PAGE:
In real life, I don’t know why you’d use both together.  I would always just pick a whitelist (include) or a blacklist (exclude).  But it’s probably a good thing to keep in mind.



This will make life so much simpler to deal with the EnvironmentTagHelper especially when used with custom Environments.

If you’re interested in the ideas they threw around to solve this problem, before ultimately landing on include and exclude, you can read the GitHub issue here. You can also see the commit that went into making this feature work.

I was playing around with ASP.NET Core 2.0 before I give a talk on what’s new on it in 4 days, and I came across this and just had to share… now it’s back to rehearsing!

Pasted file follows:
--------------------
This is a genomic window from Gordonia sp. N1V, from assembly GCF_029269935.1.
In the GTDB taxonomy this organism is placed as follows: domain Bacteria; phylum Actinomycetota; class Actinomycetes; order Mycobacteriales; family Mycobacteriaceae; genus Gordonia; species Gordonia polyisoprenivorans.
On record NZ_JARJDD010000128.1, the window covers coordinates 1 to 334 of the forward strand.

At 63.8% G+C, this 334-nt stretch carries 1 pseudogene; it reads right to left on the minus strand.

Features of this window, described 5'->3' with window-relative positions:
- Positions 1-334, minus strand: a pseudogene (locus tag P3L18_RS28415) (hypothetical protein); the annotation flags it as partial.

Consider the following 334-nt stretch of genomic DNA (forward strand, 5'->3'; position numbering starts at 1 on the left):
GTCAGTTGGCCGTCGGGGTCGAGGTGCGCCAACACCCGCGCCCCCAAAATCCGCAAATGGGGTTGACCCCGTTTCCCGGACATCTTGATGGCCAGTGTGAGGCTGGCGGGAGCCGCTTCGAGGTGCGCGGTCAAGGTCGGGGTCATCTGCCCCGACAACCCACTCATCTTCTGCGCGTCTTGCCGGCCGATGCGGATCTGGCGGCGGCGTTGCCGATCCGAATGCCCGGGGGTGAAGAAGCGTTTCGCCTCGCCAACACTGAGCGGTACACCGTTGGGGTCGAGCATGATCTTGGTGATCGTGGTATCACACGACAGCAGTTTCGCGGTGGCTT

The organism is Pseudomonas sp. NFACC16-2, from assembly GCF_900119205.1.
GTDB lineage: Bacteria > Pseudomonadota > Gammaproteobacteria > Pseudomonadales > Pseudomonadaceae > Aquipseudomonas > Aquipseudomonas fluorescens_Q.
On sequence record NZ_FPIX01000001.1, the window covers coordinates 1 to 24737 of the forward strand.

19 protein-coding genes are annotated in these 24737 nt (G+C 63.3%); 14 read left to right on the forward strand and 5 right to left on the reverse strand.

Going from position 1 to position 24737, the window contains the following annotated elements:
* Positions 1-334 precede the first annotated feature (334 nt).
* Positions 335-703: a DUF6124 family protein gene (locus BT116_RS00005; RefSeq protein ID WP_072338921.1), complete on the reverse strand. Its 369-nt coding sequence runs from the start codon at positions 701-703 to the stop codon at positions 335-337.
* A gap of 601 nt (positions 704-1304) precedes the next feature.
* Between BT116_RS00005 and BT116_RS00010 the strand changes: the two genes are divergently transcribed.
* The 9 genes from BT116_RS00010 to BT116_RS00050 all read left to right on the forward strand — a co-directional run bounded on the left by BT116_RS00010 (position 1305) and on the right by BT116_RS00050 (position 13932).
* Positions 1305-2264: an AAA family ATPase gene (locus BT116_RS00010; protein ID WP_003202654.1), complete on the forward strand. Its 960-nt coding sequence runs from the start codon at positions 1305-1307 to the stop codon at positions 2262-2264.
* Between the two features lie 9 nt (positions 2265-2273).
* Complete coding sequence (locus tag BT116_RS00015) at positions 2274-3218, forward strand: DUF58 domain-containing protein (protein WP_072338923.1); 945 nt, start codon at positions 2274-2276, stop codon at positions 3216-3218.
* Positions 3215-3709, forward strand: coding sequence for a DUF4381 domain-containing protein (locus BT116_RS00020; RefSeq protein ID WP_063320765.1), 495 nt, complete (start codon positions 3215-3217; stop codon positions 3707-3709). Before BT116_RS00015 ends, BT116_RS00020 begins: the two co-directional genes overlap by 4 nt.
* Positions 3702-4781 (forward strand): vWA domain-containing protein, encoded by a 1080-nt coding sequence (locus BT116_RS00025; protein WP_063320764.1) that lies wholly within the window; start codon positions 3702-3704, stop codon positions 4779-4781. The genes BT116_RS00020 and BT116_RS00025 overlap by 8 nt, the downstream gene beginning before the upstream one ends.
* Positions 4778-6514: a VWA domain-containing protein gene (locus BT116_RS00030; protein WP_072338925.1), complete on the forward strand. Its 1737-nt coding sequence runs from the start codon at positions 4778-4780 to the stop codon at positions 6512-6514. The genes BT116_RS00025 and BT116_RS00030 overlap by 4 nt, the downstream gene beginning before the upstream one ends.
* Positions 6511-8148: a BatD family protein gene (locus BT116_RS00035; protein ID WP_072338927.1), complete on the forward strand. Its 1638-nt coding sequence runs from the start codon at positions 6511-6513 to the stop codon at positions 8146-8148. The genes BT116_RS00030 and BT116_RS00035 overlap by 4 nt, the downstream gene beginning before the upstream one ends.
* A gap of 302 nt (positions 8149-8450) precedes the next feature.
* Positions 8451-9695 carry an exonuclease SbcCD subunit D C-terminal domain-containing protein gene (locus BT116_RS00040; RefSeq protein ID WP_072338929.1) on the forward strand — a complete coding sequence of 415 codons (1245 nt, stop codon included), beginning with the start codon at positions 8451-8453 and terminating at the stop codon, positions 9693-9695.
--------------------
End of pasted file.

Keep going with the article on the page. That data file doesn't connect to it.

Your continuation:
Prettier + Format On Save = Never worry about formatting JavaScript again

In my last post, I mentioned a tip to using the Format on Save option in VS Code.  I’d like to take that one step further and mention how you can combine that with the Prettier – Javascript Formatter plugin for VS Code to make a really nice editing experiencee.


What is Prettier?

Prettier is an open source project (originally started by James Long) that is an opinionated JavaScript formatter.  Prettier takes JavaScript code in, runs some of its formatting rules against it, and then spits that JavaScript code with its formatting rules applied.